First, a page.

I recently had the opportunity to attend a forum put on by Wholly H20 entitled “Incorporating Low Impact Development (LID) into Municipal Stormwater Management.” The forum had a panel of speakers that included city, county, nonprofit, and federal stormwater policy experts from the Bay Area. I got to see a number of examples of LID projects in the Bay Area, as well as hear about various policy strategies. Governmental forerunners in the Bay Area include San Mateo City and County Association of Governments (C/CAG) and San Francisco Public Utilities Commission (SFPUC), both of which have worked hard to encourage LID through publishing guidelines, creating regulations and implementing demonstration projects. San Mateo County has a provision that enforces LID through NPDES permitting, with checklist categories that include site design, stormwater treatment, and hydromodification controls. The requirements for including these features are based on the proposed change in impervious area of a development. Additionally, any small project must include at least one LID measure. C/CAG has been able to fund numerous LID projects through a countywide vehicle registration fee that funnels money to stormwater management. Similarly, San Francisco has a Stormwater Management Ordinance (2010) that ensures that any development that disturbs over 5,000 square feet must incorporate LID-style stormwater management. In addition, numerous other sustainable stormwater management projects, such as Doyle Hollis Park in Emeryville, have been implemented throughout the Bay Area with the help of nonprofit organizations.
Design Ecology strives to be at the cutting edge of low impact development and green infrastructure. By retrofitting buildings with living roofs, we are demonstrating integrated ways that development can contribute to reduced runoff and cleaner stormwater. Other benefits of an integrated green infrastructure approach include reduced energy costs, reduced water demand, providing habitat for native species, reducing the heat island effect, and a more beautiful and inviting urban environment. We are currently working with the Sonoma County Water Agency (SCWA) to create a demonstration of LID in action at their offices. SCWA has recently published their Water Smart Development Guidebook, which includes LID practices. The City of Santa Rosa also has an LID Technical Design Manual, which provides more specific tools to meed NPDES requirements. The SCWA campus looks to demonstrate principles of these guidebooks by capturing, treating, and infiltrating as much stormwater onsite as possible. Some strategies might include rain gardens, bioretention swales, permeable paving, and water storage.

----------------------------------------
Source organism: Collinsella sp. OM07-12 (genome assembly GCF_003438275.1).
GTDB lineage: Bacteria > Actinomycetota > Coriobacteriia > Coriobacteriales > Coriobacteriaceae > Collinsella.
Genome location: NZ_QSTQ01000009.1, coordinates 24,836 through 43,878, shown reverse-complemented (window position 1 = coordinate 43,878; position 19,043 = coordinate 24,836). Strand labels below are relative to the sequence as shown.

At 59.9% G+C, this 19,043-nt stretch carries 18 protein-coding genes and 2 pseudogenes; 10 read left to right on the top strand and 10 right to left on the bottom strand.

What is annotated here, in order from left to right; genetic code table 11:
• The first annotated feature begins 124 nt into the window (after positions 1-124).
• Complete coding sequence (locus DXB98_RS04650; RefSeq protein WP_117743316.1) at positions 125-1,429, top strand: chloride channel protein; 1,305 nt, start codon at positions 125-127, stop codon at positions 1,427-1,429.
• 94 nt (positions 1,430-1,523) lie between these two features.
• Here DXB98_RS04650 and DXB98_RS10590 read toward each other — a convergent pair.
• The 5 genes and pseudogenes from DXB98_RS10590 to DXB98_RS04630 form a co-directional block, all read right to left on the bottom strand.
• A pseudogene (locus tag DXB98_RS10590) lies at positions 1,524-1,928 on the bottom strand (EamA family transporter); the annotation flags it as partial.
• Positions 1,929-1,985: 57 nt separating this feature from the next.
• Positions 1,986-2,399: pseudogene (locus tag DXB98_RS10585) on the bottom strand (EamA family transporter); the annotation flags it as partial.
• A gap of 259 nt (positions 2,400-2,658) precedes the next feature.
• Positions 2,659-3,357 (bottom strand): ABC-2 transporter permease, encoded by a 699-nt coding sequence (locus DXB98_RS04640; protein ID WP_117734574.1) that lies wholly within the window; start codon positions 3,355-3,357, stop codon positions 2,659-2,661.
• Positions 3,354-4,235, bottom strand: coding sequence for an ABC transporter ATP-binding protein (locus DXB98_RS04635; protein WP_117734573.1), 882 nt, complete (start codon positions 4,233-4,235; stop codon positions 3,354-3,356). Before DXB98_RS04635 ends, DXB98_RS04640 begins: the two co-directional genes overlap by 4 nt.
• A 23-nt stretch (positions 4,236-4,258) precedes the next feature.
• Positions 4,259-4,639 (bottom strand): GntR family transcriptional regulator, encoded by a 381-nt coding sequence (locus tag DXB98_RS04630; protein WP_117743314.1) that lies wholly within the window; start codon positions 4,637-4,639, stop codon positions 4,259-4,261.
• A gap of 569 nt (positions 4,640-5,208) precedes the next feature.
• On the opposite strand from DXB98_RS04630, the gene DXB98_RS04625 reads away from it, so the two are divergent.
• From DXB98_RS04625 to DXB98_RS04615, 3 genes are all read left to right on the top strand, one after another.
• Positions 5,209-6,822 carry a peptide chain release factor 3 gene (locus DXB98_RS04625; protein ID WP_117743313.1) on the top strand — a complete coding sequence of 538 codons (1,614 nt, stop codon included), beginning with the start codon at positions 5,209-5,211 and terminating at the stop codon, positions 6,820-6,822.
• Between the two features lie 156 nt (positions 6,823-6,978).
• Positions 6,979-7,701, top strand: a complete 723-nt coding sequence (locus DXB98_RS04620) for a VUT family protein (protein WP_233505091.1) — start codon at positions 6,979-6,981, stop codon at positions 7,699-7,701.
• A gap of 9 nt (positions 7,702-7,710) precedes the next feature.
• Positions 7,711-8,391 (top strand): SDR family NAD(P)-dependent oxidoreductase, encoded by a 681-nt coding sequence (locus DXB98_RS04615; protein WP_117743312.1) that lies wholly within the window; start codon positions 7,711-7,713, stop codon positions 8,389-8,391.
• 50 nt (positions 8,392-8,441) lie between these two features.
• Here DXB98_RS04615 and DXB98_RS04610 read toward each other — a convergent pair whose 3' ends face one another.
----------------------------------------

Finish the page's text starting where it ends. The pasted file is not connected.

Water should be treated as a valuable resource rather than a nuisance. By designing with LID principles we can contribute to changing the pattern of development and its impact on natural water cycles. Not only that, but designing this way allows us to tap into a free and abundant resource that can enhance our lives and contribute to sustainability in our built environment. By taking full advantage of water resources on-site, our structures and landscapes can become more productive, more efficient, more beautiful, and more integral to the ecological systems that surround and support us. In this way, we hope the nature of human development will soon surpass even “low impact”, to become “high benefit”.